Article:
I hear chanting. As always, I believe at first it is a dream. Silently, I count to one hundred eight, the number of morning mantras. By twenty-five I know it is morning. Roosters crow now, and orange ribbons of daylight spill over our broken brick wall. Clovis sighs, his tiny hand curled around my finger. I curl myself around my sleeping little brother. Clovis means fighter. My brother lives because he is a fighter. My name, Palesa, means flower, but I will fight, too, for my brother.
Clovis and I are Karamajong, a tribe known for fighting and stealing. Our people are despised and poor. After Mama died, Uncle sent me to the markets to steal. “Don’t come back empty-handed,” He said. Like all good Karamajong, I can steal, but I don’t like to. Once I brought home potato peels and rotten bananas. Uncle was boozing with his friends under the jackalberry tree, long straws curving from each of their mouths to the common boozing pot in the center. He slapped me so hard my eyes swelled shut.
Clovis was always with me in the markets. Some who saw that I carried a baby pretended not to see me steal. One day I was grabbed on each side by two soldiers. Though I quickly gave up my loot, they only grunted heaving Clovis and me into the back of a truck filled with many children. We left Kenya that day. We have not seen Uncle since.
The truck stopped in Jinja and we took to the streets. Having never been to school, I could not count. Now that I can count, though, I think there were one hundred eight of us -the same as the number of morning chants to the Allah god. These chants are heard, if not heeded. We are neither heard nor heeded, but shooed out of the way like rats. In Uganda there are many homeless children. Even potato peels and rotten bananas are scarce.
One day we found Miss Rachel; or she found us. She came looking for us with open arms, asking us our names, gazing into our eyes like we were something special. She began bringing us food, always calling us by name. She told us of Jesus, a Good Shepherd, who knows all of His sheep. He is her shepherd, she told us, and wants to be our Shepherd, too.
Miss Rachel brought posho one afternoon and looked over all who gathered around. “Where’s Lydia? She asked.”
“Lydia is dead,” I told her. “She was so hungry she pulled meat from a dead rat’s mouth and ate it. Then she died.” Miss Rachel cried. She pulled us all to her chest and cried and cried. That is when I first felt the love of the Good Shepherd.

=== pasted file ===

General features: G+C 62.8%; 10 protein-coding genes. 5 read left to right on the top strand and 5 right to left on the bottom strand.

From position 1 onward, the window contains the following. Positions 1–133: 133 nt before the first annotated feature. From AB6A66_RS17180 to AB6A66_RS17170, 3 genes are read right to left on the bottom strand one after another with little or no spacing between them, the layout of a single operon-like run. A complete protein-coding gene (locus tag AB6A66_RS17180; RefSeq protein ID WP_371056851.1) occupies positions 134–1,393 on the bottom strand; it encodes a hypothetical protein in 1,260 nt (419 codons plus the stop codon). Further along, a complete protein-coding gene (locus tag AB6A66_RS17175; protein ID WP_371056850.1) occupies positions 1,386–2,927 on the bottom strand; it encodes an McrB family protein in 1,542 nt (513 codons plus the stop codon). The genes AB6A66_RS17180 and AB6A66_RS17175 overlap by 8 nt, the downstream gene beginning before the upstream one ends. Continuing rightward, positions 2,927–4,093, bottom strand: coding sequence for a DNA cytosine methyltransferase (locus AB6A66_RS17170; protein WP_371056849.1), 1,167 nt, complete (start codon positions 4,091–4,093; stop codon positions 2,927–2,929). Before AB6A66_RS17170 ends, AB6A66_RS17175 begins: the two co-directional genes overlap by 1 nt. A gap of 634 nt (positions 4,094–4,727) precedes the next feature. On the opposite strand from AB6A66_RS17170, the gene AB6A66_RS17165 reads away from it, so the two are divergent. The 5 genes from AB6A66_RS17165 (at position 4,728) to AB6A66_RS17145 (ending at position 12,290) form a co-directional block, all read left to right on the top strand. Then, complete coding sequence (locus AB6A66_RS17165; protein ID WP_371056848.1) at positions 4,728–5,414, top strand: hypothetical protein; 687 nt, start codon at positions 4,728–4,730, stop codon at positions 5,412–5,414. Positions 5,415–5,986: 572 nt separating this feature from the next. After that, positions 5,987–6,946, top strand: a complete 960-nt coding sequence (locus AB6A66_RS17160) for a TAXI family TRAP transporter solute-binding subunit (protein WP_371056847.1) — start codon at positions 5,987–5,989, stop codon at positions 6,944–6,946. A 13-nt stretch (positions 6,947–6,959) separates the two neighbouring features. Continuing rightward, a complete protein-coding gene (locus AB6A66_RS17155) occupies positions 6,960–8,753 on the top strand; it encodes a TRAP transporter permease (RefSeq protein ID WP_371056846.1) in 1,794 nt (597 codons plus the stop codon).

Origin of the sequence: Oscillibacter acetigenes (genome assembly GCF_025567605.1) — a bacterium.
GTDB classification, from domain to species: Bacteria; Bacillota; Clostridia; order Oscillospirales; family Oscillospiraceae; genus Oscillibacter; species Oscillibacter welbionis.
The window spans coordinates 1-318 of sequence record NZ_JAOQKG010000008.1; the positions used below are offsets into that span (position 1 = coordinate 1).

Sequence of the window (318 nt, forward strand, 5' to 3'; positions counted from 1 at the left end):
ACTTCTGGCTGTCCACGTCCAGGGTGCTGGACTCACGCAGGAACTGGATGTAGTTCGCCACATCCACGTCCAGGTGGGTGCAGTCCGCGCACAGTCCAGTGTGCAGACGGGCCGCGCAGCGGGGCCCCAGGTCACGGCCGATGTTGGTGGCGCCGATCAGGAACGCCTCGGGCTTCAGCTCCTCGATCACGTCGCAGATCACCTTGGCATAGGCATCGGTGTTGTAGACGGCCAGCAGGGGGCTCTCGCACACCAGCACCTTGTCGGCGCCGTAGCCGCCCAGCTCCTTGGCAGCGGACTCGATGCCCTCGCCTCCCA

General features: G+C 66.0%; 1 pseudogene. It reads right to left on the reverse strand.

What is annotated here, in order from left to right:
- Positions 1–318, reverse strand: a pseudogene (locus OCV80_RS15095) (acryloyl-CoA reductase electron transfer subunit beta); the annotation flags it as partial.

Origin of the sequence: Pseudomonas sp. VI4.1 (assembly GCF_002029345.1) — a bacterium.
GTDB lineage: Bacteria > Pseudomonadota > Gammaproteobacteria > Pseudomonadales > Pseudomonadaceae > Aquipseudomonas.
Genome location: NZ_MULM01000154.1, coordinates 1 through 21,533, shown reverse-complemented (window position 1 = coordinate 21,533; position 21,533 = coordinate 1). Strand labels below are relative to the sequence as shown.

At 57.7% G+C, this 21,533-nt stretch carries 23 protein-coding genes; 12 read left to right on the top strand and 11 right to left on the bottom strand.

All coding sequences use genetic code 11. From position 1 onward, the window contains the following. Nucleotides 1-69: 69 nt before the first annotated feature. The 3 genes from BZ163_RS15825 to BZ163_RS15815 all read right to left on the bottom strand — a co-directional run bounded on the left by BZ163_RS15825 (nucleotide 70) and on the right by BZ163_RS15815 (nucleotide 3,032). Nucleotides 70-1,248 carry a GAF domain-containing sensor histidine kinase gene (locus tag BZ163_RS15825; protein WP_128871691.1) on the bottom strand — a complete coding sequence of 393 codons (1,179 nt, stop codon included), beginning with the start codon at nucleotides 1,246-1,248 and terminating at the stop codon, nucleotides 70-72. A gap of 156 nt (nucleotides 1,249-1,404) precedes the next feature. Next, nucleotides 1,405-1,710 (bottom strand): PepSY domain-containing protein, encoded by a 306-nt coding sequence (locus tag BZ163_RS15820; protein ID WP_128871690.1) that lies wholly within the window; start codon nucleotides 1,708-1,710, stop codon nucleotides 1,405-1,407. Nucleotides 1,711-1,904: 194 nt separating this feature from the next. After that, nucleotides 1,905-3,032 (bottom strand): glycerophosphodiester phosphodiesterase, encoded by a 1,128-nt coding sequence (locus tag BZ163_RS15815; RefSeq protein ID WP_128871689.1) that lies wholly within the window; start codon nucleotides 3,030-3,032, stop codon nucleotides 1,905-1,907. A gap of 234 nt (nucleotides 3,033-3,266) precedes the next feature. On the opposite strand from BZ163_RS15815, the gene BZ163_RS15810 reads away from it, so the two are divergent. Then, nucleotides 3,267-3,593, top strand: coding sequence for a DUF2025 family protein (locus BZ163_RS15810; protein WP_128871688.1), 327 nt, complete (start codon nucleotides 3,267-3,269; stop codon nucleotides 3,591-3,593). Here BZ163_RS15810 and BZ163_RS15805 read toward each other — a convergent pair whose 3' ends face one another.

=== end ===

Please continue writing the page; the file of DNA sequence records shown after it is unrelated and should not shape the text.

I found a place in the slums for Clovis and I to sleep. One wall of this room has crumbled, but part of a roof still covers our corner. It is a good place to rest until the rains come. Then we hug each other and shiver, waiting for daylight, hoping for the next day’s sunshine. During rainy season we stop hoping for sunshine, and I beg Miss Rachel’s Jesus to stop the rain.
Last May, when the rains ended, Miss Rachel invited us to school! I was afraid of going to school, but she promised us food and took us there in a truck the first day. We had to watch where we were going so we would know how to come back.
School is five kilometers away. Each day now, I carry Clovis along the red, dusty road, dodging motorbikes and boda bodas. My feet are calloused and tough. Still, I wish sometimes for a pair of shoes.
At school we sing and pray to the living God. Then we drink a big cup of porridge. I smile, watching as Clovis slurps and licks the drips off his chin. He naps in my lap during morning classes. I listen carefully, doing my best to learn and understand. At noonday, after baths, we eat a bowl of rice, sometimes wearing our gift of fresh, new clothes. Then, under the warm afternoon sun I run, and laugh, and play. And for a little while I feel like a girl of ten.
Author’s note: While Palesa is a fictional character, her story could be that of thousands of street orphans currently living in Uganda. For most of us, such an existence is difficult, even painful to imagine. For children like Palesa it is the only childhood they have ever known.
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